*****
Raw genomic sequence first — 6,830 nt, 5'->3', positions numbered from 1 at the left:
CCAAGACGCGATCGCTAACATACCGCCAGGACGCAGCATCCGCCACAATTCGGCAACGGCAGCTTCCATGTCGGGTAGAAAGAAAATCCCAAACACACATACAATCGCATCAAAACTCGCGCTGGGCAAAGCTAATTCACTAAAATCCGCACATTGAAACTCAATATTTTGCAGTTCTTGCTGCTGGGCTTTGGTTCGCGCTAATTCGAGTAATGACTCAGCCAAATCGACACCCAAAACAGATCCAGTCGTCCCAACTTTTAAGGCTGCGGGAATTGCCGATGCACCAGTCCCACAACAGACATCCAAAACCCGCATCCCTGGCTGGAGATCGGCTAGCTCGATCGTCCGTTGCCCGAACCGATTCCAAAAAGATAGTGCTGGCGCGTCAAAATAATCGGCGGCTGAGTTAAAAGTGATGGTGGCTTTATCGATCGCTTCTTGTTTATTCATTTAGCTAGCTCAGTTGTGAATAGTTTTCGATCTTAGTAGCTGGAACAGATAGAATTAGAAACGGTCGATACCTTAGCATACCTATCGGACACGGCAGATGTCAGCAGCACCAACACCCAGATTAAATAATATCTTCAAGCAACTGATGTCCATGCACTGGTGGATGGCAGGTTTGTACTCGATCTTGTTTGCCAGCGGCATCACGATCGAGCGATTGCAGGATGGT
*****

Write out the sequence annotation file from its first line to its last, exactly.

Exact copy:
Raw genomic sequence first — 6,830 nt, 5'->3', positions numbered from 1 at the left:
CCAAGACGCGATCGCTAACATACCGCCAGGACGCAGCATCCGCCACAATTCGGCAACGGCAGCTTCCATGTCGGGTAGAAAGAAAATCCCAAACACACATACAATCGCATCAAAACTCGCGCTGGGCAAAGCTAATTCACTAAAATCCGCACATTGAAACTCAATATTTTGCAGTTCTTGCTGCTGGGCTTTGGTTCGCGCTAATTCGAGTAATGACTCAGCCAAATCGACACCCAAAACAGATCCAGTCGTCCCAACTTTTAAGGCTGCGGGAATTGCCGATGCACCAGTCCCACAACAGACATCCAAAACCCGCATCCCTGGCTGGAGATCGGCTAGCTCGATCGTCCGTTGCCCGAACCGATTCCAAAAAGATAGTGCTGGCGCGTCAAAATAATCGGCGGCTGAGTTAAAAGTGATGGTGGCTTTATCGATCGCTTCTTGTTTATTCATTTAGCTAGCTCAGTTGTGAATAGTTTTCGATCTTAGTAGCTGGAACAGATAGAATTAGAAACGGTCGATACCTTAGCATACCTATCGGACACGGCAGATGTCAGCAGCACCAACACCCAGATTAAATAATATCTTCAAGCAACTGATGTCCATGCACTGGTGGATGGCAGGTTTGTACTCGATCTTGTTTGCCAGCGGCATCACGATCGAGCGATTGCAGGATGGT